Aged 23 Ishida is blessed with wonderful speed and movement as well as a tall and rangy frame that allows him to box from range like a number of his gym buddies. Like those gym mates, including Masayoshi Nakatani and Takeru Kamikubo, he has shown an incredible ability to box on the move with his lightning jab being the root of his success. Not only is his jab lighting quick but it's laser accurate and razor sharp allow him to pick off opponents think they can just charge in on him.
Whilst the jab is Ishida's key offensive weapon it's far from his only weapon and in fact it opens the door for many of his other weapons including vicious uppercuts when an opponent is up close and lovely hooks, especially to the mid-section. It was one such body shot that put away the tough Petchbarngborn Kokietgym, in what was Ishida first stand out win. It that was win over Petchbarngborn that showed just how good Ishida was and since then he has racked up 3 wins, including his Japanese title win earlier this year over Yohei Tobe. The win over Tobe is the best so far for Ishida and really showed off his ability in what was a high skilful contest. That bout proved he was as good as some suggest and that he still has a lot to achieve with OPBF and world titles both like to become his in the coming years.
Morisaki, 32 years old, is significantly older than the defending champion here though is also a man who is sat at the bar in the Last Chance Saloon. He has lost 3 of his previous 7 and is, sadly, without a really notable win. He is the stereotypical “easy first defense” and is unlikely to really have anything to test Ishida with.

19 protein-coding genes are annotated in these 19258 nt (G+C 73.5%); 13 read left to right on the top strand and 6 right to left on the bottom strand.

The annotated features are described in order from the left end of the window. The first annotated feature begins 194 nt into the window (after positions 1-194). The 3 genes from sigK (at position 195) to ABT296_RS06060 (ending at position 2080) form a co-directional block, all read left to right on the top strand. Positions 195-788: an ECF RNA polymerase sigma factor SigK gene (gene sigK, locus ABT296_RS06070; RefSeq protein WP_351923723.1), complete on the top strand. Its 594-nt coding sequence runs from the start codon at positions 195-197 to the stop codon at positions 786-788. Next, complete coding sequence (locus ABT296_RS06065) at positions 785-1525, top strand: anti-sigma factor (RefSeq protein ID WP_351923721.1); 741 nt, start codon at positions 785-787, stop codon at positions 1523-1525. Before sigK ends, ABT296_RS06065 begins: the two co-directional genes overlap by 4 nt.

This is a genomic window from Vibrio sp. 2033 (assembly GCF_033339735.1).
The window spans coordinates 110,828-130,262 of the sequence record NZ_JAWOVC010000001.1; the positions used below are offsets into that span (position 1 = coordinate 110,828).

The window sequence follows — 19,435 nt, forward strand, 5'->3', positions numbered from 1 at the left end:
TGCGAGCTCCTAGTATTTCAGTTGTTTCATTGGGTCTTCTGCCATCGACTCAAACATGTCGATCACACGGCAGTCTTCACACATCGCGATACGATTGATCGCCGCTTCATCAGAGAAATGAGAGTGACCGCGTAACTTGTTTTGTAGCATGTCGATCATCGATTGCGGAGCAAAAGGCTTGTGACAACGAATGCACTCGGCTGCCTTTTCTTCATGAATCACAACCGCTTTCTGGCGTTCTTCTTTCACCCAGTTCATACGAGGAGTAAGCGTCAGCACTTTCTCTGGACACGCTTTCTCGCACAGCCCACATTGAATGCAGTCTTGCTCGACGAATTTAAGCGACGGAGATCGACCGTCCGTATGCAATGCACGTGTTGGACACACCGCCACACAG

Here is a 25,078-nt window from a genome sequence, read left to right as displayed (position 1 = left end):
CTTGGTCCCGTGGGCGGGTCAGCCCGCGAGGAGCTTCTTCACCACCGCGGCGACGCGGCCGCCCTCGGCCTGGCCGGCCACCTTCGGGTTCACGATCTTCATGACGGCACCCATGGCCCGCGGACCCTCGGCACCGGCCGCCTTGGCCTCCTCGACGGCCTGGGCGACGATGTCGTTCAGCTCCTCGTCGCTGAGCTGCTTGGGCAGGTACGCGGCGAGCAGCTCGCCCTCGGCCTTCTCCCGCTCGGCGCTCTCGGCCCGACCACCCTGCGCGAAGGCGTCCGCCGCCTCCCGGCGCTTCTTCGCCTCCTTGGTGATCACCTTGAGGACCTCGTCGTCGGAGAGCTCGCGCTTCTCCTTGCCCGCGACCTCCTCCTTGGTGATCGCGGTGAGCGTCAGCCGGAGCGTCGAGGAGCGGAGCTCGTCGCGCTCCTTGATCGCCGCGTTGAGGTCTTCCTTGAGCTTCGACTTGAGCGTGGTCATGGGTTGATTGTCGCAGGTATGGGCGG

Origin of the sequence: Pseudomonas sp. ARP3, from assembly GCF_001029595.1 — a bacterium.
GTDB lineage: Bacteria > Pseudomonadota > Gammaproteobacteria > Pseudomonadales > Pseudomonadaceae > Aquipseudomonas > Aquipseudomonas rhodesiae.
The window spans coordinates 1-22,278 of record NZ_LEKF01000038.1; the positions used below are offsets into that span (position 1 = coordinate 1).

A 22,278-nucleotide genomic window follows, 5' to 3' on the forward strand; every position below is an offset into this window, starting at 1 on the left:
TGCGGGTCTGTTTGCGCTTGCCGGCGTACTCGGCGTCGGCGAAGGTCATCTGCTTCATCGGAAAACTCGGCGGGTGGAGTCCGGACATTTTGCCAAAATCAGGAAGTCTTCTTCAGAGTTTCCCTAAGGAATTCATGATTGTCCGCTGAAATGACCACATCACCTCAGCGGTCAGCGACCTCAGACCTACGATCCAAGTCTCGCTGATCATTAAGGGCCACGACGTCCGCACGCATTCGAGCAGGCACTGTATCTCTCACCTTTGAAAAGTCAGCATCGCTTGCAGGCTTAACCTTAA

For those who haven't seen the challenger as of yet he's nothing special. He is a patient fighter who appears to have spiteful power in his right hand but is predictable, comes forward with his hands relatively low and doesn't have either the speed nor timing to make up for his flaws against a higher level of fighter. Many of his wins have been down to his opposition just as much as himself, with just 1 win over an opponent with a winning record.
As well Morisaki's limited “victims” he has also lost to limited opposition, including Shun Ishibashi, who stopped Morisaki in 7 rounds in late 2013. Ishibashi is the only man to have stopped Morisaki but is a limited non-puncher and this loss needs to send alarm bells for those thinking about the upset.
With what we know about the challenger and what we've seen of him we can only assume one winner here, Ishida. The question is whether or not he can stop the challenger though we have to assume he can, given Morisaki's stoppage loss to Ishibashi.
We suspect this one will be over early. Ishida has the ability, power and speed to make light work of a fighter like Morisaki and we think he'll go out to impact, something he'll accomplish with an early and eye catching victory. Don't be shocked if this one only goes 2 or 3 rounds.
It's not too often that we see world ranked fighters colliding in a national title fight but that's exactly what Japanese fans have to look forward to on August 11th when they get a brilliant Super Flyweight title bout between two highly skilled and very promising young fighters.